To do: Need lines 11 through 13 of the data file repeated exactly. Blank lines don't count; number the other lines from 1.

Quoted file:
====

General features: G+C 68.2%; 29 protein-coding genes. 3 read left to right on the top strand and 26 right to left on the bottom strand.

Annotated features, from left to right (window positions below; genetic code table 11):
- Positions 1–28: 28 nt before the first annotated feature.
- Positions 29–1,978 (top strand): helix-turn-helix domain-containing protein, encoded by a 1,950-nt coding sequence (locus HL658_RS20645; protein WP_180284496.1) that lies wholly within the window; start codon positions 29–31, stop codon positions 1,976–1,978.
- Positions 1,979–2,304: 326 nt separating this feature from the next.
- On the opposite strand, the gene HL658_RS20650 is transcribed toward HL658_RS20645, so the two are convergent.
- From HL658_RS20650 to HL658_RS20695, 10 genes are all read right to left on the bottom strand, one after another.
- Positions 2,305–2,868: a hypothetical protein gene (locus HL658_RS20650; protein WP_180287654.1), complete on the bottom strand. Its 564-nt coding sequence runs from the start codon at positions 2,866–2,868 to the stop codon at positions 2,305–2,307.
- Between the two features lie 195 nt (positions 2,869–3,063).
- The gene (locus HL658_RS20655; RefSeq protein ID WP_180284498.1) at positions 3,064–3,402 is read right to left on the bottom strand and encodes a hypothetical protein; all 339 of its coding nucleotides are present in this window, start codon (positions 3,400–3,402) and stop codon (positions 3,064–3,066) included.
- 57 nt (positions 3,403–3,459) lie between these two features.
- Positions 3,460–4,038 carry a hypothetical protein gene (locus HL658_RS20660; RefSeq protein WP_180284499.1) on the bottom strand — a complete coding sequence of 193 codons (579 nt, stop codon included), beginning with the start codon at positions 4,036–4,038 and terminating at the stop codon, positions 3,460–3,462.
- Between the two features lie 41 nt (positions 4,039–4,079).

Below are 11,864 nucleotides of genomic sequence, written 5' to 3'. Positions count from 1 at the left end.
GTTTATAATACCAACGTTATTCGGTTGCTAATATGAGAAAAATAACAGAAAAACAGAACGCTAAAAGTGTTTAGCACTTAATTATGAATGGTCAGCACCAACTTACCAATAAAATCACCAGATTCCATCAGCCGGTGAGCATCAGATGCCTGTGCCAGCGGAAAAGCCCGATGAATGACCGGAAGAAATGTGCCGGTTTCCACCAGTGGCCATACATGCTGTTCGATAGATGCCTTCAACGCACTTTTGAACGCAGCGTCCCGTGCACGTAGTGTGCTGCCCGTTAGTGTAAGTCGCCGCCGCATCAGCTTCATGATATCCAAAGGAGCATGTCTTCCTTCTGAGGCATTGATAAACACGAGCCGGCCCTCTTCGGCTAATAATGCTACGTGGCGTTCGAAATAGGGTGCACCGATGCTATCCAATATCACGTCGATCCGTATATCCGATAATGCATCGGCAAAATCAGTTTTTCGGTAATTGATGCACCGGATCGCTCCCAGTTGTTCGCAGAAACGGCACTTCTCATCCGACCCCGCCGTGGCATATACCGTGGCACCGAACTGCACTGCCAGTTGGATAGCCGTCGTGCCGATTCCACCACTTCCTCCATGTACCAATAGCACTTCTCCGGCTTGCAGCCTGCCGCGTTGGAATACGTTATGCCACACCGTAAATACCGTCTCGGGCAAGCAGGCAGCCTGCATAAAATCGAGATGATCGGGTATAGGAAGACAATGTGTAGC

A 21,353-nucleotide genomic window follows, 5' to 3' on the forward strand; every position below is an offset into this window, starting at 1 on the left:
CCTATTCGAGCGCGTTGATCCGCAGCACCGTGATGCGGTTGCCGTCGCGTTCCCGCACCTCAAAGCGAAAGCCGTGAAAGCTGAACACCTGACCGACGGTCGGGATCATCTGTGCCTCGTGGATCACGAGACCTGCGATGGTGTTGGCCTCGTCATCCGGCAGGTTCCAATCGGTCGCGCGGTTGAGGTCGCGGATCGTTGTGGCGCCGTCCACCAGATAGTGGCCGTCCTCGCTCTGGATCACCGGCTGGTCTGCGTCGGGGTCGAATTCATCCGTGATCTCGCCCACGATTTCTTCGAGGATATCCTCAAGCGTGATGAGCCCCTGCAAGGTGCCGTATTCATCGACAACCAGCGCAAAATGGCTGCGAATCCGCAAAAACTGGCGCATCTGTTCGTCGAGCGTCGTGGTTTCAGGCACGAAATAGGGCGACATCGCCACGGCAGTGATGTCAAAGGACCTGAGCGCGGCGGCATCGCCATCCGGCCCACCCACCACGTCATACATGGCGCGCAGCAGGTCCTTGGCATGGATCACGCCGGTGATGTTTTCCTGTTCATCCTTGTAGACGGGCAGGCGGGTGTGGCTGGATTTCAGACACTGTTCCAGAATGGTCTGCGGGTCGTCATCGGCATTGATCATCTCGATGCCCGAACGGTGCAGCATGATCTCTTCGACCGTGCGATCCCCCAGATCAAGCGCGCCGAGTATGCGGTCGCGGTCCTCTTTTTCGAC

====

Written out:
- 57 nt (positions 3,403–3,459) lie between these two features.
- Positions 3,460–4,038 carry a hypothetical protein gene (locus HL658_RS20660; RefSeq protein WP_180284499.1) on the bottom strand — a complete coding sequence of 193 codons (579 nt, stop codon included), beginning with the start codon at positions 4,036–4,038 and terminating at the stop codon, positions 3,460–3,462.
- Between the two features lie 41 nt (positions 4,039–4,079).